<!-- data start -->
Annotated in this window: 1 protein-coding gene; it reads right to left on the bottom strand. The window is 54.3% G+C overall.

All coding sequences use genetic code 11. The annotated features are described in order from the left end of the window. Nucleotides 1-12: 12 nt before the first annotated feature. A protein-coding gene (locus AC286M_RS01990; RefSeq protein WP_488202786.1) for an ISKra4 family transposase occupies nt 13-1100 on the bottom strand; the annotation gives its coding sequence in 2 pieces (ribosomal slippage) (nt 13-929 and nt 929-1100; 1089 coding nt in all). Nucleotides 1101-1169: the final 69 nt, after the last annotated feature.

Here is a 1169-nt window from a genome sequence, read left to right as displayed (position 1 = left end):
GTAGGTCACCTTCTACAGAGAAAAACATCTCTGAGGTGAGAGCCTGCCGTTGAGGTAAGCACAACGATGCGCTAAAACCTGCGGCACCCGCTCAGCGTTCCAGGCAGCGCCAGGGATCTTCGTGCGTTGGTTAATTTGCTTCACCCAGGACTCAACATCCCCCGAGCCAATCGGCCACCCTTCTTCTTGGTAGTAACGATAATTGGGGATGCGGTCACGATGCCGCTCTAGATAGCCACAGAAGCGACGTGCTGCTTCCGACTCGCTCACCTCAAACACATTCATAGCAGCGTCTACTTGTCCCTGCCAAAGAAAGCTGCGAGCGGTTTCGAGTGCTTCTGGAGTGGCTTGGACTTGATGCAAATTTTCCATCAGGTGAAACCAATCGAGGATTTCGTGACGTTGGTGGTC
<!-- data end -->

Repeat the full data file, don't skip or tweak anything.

Annotated in this window: 1 protein-coding gene; it reads right to left on the bottom strand. The window is 54.3% G+C overall.

All coding sequences use genetic code 11. The annotated features are described in order from the left end of the window. Nucleotides 1-12: 12 nt before the first annotated feature. A protein-coding gene (locus AC286M_RS01990; RefSeq protein WP_488202786.1) for an ISKra4 family transposase occupies nt 13-1100 on the bottom strand; the annotation gives its coding sequence in 2 pieces (ribosomal slippage) (nt 13-929 and nt 929-1100; 1089 coding nt in all). Nucleotides 1101-1169: the final 69 nt, after the last annotated feature.

Here is a 1169-nt window from a genome sequence, read left to right as displayed (position 1 = left end):
GTAGGTCACCTTCTACAGAGAAAAACATCTCTGAGGTGAGAGCCTGCCGTTGAGGTAAGCACAACGATGCGCTAAAACCTGCGGCACCCGCTCAGCGTTCCAGGCAGCGCCAGGGATCTTCGTGCGTTGGTTAATTTGCTTCACCCAGGACTCAACATCCCCCGAGCCAATCGGCCACCCTTCTTCTTGGTAGTAACGATAATTGGGGATGCGGTCACGATGCCGCTCTAGATAGCCACAGAAGCGACGTGCTGCTTCCGACTCGCTCACCTCAAACACATTCATAGCAGCGTCTACTTGTCCCTGCCAAAGAAAGCTGCGAGCGGTTTCGAGTGCTTCTGGAGTGGCTTGGACTTGATGCAAATTTTCCATCAGGTGAAACCAATCGAGGATTTCGTGACGTTGGTGGTC